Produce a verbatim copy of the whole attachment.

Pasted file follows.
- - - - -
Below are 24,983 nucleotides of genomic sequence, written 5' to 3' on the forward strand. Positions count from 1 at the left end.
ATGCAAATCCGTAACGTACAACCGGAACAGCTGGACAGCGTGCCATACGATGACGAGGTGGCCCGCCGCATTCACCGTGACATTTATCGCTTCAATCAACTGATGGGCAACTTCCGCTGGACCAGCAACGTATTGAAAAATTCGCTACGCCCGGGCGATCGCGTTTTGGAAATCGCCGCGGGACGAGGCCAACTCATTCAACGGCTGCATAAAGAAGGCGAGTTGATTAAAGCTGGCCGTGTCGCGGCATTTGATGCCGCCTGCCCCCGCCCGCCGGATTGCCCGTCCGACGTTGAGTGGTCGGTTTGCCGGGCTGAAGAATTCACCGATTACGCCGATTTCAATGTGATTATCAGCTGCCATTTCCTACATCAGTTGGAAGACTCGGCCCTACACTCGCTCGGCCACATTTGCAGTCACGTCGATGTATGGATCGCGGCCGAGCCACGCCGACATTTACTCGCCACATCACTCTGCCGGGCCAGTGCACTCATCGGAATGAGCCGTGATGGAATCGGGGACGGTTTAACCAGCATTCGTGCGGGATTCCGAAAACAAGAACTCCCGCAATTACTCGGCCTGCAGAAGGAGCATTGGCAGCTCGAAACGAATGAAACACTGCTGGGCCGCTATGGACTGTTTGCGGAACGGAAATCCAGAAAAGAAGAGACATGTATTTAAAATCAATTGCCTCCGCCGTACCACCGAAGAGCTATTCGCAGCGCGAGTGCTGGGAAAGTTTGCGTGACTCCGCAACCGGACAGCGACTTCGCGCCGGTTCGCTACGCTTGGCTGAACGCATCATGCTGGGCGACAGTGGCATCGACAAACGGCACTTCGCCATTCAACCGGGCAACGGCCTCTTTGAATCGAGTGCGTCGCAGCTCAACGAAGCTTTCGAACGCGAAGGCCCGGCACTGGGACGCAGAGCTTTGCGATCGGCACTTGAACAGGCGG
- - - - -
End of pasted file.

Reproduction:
Below are 24,983 nucleotides of genomic sequence, written 5' to 3' on the forward strand. Positions count from 1 at the left end.
ATGCAAATCCGTAACGTACAACCGGAACAGCTGGACAGCGTGCCATACGATGACGAGGTGGCCCGCCGCATTCACCGTGACATTTATCGCTTCAATCAACTGATGGGCAACTTCCGCTGGACCAGCAACGTATTGAAAAATTCGCTACGCCCGGGCGATCGCGTTTTGGAAATCGCCGCGGGACGAGGCCAACTCATTCAACGGCTGCATAAAGAAGGCGAGTTGATTAAAGCTGGCCGTGTCGCGGCATTTGATGCCGCCTGCCCCCGCCCGCCGGATTGCCCGTCCGACGTTGAGTGGTCGGTTTGCCGGGCTGAAGAATTCACCGATTACGCCGATTTCAATGTGATTATCAGCTGCCATTTCCTACATCAGTTGGAAGACTCGGCCCTACACTCGCTCGGCCACATTTGCAGTCACGTCGATGTATGGATCGCGGCCGAGCCACGCCGACATTTACTCGCCACATCACTCTGCCGGGCCAGTGCACTCATCGGAATGAGCCGTGATGGAATCGGGGACGGTTTAACCAGCATTCGTGCGGGATTCCGAAAACAAGAACTCCCGCAATTACTCGGCCTGCAGAAGGAGCATTGGCAGCTCGAAACGAATGAAACACTGCTGGGCCGCTATGGACTGTTTGCGGAACGGAAATCCAGAAAAGAAGAGACATGTATTTAAAATCAATTGCCTCCGCCGTACCACCGAAGAGCTATTCGCAGCGCGAGTGCTGGGAAAGTTTGCGTGACTCCGCAACCGGACAGCGACTTCGCGCCGGTTCGCTACGCTTGGCTGAACGCATCATGCTGGGCGACAGTGGCATCGACAAACGGCACTTCGCCATTCAACCGGGCAACGGCCTCTTTGAATCGAGTGCGTCGCAGCTCAACGAAGCTTTCGAACGCGAAGGCCCGGCACTGGGACGCAGAGCTTTGCGATCGGCACTTGAACAGGCGG